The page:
Diana Nyad Ends Bid, Again, to Swim From Cuba to US

After much fanfare over her fourth attempt to swim 90 miles from Cuba to Florida,  62-year-old Diana Nyad called off her efforts early Tuesday after jellyfish stings and a storm prevented her from going any further. The sharks surrounding her didn't help, either.

A team member, Vanessa Linsley, said the swimmer was battered by a rough night.

"Instead of getting hit with one doozy, they got hit with three," Linsley said, "They got hit with the weather, they got hit with the jellyfish and they got hit with the sharks all at the same time."

Nyad emerged from the water at 7:42 a.m. and was being checked by doctors on a boat that was trailing her.

Nyad, who turns 63 on Wednesday, was making her third attempt since last summer to become the first person to cross the Florida Straits without a shark cage. She also made a failed try with a cage in 1978.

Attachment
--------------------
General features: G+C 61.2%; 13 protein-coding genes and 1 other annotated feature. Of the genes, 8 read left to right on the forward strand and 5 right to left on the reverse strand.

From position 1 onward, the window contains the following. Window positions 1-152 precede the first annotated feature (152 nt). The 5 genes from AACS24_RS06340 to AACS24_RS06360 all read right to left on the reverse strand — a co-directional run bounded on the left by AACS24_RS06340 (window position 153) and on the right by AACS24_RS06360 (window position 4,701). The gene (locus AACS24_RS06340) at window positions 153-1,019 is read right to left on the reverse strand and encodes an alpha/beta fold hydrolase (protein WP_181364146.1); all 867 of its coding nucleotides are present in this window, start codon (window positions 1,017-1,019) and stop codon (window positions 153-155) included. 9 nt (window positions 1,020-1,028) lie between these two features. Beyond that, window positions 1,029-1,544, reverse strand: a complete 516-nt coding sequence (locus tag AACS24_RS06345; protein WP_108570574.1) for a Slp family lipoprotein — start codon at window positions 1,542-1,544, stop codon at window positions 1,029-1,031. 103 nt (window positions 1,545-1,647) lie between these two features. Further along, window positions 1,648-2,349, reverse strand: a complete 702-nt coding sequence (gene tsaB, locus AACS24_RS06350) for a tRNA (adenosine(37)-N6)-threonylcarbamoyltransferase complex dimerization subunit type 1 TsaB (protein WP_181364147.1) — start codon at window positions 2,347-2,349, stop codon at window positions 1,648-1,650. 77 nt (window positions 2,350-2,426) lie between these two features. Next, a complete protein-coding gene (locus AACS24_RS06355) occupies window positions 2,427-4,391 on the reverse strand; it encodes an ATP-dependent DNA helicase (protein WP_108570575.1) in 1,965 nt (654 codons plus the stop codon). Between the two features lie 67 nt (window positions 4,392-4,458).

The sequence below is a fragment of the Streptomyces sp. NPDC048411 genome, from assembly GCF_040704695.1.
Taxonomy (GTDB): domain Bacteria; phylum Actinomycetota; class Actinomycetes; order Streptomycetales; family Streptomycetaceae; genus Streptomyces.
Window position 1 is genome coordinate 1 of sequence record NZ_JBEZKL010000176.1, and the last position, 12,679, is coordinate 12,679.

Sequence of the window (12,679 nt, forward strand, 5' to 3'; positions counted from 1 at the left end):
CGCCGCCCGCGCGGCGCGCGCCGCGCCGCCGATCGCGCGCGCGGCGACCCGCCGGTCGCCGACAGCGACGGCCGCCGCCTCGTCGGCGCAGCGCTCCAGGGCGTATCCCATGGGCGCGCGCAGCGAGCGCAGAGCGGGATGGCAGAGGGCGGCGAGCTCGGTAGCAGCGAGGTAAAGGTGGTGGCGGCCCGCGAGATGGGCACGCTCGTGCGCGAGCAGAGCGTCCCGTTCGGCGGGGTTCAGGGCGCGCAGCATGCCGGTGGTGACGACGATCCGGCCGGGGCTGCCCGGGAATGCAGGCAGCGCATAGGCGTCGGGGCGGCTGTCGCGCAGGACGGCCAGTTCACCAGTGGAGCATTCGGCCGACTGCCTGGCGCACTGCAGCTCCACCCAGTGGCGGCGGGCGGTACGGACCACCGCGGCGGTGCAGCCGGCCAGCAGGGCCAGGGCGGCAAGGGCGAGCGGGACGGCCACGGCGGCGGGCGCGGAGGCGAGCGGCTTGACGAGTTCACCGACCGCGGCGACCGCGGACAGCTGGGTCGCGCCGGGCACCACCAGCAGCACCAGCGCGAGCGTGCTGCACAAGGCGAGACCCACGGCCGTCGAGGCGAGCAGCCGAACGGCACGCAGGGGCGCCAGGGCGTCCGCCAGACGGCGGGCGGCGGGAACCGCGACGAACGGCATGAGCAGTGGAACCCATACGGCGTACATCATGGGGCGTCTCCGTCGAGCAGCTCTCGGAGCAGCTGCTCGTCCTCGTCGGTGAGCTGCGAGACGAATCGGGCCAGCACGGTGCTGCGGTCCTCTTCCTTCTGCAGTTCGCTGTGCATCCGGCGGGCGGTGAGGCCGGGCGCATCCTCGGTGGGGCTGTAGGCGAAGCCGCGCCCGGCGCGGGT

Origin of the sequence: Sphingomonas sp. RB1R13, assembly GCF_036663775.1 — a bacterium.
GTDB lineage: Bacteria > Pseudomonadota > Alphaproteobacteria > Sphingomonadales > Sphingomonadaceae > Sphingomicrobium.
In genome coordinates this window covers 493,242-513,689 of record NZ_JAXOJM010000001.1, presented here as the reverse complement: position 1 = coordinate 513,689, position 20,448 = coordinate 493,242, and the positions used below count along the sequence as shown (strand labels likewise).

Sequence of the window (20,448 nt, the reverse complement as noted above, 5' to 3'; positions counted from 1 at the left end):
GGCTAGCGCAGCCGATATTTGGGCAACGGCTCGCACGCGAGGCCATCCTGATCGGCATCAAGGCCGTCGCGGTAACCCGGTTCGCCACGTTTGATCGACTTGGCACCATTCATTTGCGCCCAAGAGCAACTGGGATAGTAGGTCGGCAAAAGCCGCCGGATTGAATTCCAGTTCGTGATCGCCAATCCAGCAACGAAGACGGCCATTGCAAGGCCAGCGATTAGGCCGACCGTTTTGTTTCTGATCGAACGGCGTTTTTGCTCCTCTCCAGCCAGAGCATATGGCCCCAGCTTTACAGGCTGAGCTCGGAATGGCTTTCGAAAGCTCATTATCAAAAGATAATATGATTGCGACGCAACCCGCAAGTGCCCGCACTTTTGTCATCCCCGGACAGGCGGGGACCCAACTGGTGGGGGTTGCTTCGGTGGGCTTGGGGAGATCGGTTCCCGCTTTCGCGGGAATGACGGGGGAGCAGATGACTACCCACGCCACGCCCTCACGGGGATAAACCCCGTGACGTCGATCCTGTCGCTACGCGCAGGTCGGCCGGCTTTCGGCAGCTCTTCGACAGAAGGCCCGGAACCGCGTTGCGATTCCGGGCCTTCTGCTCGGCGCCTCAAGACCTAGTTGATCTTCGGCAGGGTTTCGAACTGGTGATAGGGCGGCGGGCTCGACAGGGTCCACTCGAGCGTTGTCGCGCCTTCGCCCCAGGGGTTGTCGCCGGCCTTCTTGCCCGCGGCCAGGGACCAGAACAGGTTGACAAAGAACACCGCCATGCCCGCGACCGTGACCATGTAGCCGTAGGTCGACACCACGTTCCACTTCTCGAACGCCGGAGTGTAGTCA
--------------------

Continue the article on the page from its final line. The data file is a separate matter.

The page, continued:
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The overnight hours Tuesday marked the second straight night of storms encountered by the swimmer. On Monday evening, the swimmer's crew was improvising ways to prevent hypothermia and to fend off further swelling of her lips and tongue. Though she's swimming in 85-degree waters, because that is lower than the body's core temperature, it will reduce her body temperature over time. Her team said she had been shivering.

"We all know her mind can handle it," Candace Hogan, a crew member traveling with Nyad, wrote on the swimmer's blog. "But there will always be a point where a human body can't go any farther. What no one knows is where that line is drawn in Diana Nyad."

Australian Susie Maroney successfully swam the Straits in 1997, but she used a shark cage. In June, another Australian, Penny Palfrey, made it 79 miles (127 kilometers) toward Florida without a cage before strong currents forced her to abandon the attempt.

Nyad has already endured jellyfish stings on the current attempt. Stings forced her to cut short her second of two attempts last year as toxins built up in her system.

She had been training for three years for the feat. She was being accompanied by a support team in boats, and a kayak-borne apparatus shadowing Nyad tried to keep sharks at bay by generating a faint electric field that is not noticeable to humans. A team of handlers would dive in and distract any sharks that make it through.

She took periodic breaks to rest, hydrate and eat high-energy foods such as peanut butter.

Based on reporting by the Associated Press.

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